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On the Interpretation of Attitude Logics

  • Tuomo Aho
Chapter
Part of the Synthese Library book series (SYLI, volume 236)

Abstract

Surely we may say that the logic of propositional attitudes has established its position. It has been systematically studied for more than thirty years now (and of course it had already medieval ancestors). It has been equipped with highly sophisticated formal techniques. And it is no longer simply logic of knowledge and belief, but also other attitudes have been discussed in the same framework — at least perception, memory and imagination, as well as different varieties of doxastic commitment. Moreover, attitude logic, which was first somewhat controversial, has become a respectable tool in philosophical practice, so that it is freely used for various applications.

Keywords

Modal Logic Propositional Attitude Correspondence Theory Psychological Realism Philosophical Practice 
These keywords were added by machine and not by the authors. This process is experimental and the keywords may be updated as the learning algorithm improves.

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Notes

  1. 1).
    See R. Bull and K. Segerberg, “Basic modal logic”, in Gabbay and Guenthner (eds.), Handbook of Philosophical Logic, Vol. II, Dordrecht 1984, and J. van Benthem, Modal Logic and Classical Logic, Napoli 1985.Google Scholar
  2. 2).
    The original papers are J.C.C. McKinsey and A. Tarski, “The algebra of topology”, Annals of Mathematics 45 (1944), and “On closed elements in closure algebras”, ibid. 47 (1946), B. Jónsson and A. Tarski, “Boolean algebras with operators”, American Journal of Mathematics 73 and 74 (1951–52).Google Scholar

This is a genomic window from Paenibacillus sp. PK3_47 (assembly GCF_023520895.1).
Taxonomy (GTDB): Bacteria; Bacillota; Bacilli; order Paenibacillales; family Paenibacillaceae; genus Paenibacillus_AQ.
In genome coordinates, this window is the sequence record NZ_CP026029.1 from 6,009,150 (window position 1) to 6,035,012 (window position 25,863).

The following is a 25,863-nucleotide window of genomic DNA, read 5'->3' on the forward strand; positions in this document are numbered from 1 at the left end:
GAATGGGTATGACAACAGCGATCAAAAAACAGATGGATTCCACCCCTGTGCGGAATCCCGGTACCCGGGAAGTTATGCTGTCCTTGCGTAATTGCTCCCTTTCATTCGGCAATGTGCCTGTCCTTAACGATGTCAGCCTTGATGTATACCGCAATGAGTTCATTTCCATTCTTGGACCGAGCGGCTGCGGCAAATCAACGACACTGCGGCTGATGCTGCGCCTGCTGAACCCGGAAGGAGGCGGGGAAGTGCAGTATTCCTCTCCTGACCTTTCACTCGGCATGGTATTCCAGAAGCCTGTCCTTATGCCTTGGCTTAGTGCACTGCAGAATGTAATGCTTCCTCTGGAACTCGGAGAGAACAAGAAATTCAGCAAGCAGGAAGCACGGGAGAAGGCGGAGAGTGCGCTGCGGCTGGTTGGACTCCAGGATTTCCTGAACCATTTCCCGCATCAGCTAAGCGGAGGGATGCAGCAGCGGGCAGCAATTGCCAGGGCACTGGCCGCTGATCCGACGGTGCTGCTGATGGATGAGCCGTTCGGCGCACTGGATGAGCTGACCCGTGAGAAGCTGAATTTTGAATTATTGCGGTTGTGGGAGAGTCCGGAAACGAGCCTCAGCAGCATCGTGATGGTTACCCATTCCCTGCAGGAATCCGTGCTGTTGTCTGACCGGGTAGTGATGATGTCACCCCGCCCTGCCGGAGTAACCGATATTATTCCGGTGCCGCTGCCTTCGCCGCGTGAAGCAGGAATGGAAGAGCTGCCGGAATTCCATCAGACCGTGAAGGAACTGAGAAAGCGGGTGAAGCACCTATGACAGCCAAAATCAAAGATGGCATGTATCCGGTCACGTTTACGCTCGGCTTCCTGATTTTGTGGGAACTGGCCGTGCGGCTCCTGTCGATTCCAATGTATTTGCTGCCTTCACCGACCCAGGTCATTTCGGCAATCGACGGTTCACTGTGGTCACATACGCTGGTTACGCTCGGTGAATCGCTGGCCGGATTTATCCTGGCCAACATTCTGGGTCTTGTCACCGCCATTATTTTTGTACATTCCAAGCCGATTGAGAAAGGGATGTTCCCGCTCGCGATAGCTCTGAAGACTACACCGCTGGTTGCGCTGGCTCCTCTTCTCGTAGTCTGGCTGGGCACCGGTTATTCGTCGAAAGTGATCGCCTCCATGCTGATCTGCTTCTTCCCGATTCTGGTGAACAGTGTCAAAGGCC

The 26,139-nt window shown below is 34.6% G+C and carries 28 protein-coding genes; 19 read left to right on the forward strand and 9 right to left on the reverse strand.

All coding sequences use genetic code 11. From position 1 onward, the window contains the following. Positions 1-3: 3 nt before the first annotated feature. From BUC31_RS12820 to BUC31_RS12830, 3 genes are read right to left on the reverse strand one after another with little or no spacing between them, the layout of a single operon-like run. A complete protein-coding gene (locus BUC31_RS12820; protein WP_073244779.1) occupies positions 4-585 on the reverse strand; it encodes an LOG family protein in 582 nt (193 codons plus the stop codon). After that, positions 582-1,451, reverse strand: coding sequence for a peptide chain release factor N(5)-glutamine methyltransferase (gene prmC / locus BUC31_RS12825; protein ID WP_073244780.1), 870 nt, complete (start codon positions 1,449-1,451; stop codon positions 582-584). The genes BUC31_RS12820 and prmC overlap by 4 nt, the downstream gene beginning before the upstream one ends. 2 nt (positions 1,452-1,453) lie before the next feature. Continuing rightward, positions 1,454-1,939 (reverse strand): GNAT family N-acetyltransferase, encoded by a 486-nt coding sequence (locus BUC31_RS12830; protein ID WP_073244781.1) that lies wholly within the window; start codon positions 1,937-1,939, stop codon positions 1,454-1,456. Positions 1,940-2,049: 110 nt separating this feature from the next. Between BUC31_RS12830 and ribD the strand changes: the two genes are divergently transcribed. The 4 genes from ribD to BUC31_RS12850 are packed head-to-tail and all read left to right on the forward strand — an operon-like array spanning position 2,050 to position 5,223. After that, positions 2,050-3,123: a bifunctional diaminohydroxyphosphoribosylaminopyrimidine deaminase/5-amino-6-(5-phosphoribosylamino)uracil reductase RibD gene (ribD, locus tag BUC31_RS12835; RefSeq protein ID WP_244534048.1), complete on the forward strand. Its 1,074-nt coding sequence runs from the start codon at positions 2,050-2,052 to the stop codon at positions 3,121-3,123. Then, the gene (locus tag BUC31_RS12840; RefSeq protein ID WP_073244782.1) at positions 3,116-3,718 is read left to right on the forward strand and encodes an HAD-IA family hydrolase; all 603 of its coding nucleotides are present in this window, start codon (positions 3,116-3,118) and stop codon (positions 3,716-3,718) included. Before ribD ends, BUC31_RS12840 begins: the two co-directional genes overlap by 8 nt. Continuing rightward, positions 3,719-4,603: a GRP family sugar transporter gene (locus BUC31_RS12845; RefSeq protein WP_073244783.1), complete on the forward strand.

3. 3).
    As classics of metamathematical logic, see e.g. H. Rasiowa and R. Sikorski, The Mathematics of Metamathematics, Warsaw 1963, H. Rasiowa, “Algebraic treatment of the functional calculi of Heyting and Lewis”, Fundamenta mathematicae 38 (1951). Also the tradition of universal algebra is important here. On algebraic modal logic, cf. R.I. Goldblatt, “Metamathematics of modal logic”, Reports of Mathematical Logic 6 and 7 (1976), W.J. Blok, “The lattice of modal logics”, Journal of Symbolic Logic 45 (1980), and the review by R. Bull in JSL 48 (1983).Google Scholar
  4. 4).
    W. Rautenberg, “Der Verband der normalen verzweigten Modallogiken”, Mathematische Zeitschrift 156 (1977), M. Kracht and F. Wolter, “Properties of independently axiomatizable bimodal logics”, JSL 56 (1991). Kracht and Wolter observe rightly: “Monomodal logic is… a well-understood subject in contrast to polymodal logic, where even the most elementary questions concerning completeness, decidability, etc. have been left unanswered. Given that in many applications of modal logic one modality is not sufficient, the lack of general results is acutely felt by the “users” of modal logics.”Google Scholar

Copyright information

© Springer Science+Business Media Dordrecht 1994

Authors and Affiliations

  • Tuomo Aho
    • 1
  1. 1.University of HelsinkiUSA

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